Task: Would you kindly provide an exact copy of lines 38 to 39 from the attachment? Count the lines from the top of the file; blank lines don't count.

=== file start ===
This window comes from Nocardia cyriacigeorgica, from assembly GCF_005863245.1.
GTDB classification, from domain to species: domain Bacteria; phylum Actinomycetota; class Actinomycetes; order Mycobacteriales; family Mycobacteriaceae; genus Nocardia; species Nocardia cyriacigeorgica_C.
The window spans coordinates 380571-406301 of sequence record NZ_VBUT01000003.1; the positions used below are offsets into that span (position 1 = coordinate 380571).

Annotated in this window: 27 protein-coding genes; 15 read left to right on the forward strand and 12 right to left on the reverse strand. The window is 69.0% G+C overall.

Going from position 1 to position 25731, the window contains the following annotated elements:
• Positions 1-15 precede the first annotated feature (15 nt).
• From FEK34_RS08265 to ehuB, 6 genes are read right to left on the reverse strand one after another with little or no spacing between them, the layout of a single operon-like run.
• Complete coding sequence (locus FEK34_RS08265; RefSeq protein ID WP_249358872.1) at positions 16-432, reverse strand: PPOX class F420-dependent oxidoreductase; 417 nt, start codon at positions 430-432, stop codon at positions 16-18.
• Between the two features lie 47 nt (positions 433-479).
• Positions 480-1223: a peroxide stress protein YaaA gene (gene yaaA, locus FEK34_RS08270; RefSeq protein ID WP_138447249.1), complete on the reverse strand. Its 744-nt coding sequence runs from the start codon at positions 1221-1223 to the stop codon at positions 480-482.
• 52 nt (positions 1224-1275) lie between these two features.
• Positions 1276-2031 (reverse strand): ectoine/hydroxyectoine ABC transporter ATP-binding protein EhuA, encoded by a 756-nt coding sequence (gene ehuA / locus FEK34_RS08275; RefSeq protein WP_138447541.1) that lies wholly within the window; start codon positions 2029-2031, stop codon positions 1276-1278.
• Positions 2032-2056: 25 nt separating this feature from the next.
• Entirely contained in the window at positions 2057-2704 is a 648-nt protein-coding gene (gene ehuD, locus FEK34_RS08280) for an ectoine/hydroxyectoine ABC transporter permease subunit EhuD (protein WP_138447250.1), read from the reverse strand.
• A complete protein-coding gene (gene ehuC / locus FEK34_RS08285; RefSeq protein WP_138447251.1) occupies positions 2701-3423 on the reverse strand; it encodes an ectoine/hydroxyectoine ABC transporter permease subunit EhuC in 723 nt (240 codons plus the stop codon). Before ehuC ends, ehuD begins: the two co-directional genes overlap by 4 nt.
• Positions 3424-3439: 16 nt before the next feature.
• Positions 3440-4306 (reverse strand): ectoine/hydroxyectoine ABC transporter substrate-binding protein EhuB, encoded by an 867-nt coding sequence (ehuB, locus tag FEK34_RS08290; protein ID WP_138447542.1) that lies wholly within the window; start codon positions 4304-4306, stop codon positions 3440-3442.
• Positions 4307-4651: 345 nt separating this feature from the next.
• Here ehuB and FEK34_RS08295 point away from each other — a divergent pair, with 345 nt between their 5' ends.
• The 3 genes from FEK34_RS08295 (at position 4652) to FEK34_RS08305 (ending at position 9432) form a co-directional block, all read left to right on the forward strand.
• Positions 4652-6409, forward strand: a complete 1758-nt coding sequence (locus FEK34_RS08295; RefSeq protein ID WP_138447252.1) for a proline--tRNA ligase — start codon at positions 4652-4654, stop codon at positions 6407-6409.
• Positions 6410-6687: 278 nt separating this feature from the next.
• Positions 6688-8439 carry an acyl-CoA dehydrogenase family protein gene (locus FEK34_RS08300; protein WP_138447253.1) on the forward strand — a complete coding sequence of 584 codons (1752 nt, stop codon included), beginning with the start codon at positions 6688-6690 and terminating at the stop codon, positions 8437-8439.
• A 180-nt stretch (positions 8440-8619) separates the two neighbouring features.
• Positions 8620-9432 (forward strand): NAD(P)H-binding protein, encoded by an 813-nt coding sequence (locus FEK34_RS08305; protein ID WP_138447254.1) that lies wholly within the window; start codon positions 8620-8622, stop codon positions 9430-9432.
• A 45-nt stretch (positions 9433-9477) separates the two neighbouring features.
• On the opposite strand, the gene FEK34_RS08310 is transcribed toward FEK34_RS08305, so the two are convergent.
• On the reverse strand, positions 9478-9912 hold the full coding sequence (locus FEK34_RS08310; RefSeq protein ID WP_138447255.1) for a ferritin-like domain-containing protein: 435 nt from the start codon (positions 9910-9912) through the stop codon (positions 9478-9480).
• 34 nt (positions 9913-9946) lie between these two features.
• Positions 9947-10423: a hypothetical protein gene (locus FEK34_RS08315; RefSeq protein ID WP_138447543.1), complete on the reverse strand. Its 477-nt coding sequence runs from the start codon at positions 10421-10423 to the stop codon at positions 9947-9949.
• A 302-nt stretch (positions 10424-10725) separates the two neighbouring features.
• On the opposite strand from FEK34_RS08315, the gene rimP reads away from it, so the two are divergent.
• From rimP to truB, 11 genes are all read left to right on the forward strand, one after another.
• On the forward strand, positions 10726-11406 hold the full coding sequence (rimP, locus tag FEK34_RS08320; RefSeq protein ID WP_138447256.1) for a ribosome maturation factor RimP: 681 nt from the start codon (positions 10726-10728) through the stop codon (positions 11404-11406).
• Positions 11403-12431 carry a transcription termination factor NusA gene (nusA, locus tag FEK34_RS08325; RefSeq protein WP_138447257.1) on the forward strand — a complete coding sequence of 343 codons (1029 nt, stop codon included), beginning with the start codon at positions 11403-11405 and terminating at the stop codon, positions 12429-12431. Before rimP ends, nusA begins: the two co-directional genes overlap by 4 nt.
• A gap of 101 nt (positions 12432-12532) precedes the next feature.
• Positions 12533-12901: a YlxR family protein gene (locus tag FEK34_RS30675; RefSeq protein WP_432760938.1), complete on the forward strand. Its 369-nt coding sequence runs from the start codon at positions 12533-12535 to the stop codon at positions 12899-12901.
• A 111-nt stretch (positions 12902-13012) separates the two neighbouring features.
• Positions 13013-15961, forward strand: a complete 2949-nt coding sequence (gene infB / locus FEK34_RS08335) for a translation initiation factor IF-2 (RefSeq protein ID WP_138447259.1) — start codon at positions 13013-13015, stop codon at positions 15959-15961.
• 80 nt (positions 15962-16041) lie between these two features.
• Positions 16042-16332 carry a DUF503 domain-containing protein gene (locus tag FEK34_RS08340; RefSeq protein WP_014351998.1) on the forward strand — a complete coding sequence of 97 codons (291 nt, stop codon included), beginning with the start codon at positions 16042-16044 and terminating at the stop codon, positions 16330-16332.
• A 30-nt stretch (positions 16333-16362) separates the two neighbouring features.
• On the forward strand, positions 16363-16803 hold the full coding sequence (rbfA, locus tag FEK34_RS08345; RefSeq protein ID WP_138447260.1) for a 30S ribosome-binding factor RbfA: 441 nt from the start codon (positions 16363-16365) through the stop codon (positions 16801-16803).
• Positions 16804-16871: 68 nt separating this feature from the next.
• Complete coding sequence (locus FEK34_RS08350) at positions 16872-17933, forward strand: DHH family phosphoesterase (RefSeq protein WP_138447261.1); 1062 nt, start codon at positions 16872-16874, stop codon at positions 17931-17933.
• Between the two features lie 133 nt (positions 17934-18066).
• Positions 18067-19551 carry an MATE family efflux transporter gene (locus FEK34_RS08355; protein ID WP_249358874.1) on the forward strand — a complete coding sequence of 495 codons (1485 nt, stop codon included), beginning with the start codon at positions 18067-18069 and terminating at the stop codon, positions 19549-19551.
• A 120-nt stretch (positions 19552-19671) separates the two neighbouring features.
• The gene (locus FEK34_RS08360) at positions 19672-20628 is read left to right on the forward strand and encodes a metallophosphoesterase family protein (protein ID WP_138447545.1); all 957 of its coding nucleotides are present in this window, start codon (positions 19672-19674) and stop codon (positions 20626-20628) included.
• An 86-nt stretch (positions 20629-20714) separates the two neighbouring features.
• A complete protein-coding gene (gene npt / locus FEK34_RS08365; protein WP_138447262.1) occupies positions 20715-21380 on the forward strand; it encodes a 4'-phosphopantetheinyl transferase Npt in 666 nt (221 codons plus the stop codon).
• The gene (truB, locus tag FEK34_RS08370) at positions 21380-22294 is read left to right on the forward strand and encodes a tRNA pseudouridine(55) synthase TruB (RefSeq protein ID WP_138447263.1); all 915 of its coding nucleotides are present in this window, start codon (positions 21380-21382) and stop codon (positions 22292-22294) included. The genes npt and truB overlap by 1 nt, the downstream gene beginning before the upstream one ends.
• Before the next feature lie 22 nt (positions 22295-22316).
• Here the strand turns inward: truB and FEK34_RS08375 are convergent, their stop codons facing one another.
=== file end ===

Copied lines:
• A 111-nt stretch (positions 12902-13012) separates the two neighbouring features.
• Positions 13013-15961, forward strand: a complete 2949-nt coding sequence (gene infB / locus FEK34_RS08335) for a translation initiation factor IF-2 (RefSeq protein ID WP_138447259.1) — start codon at positions 13013-13015, stop codon at positions 15959-15961.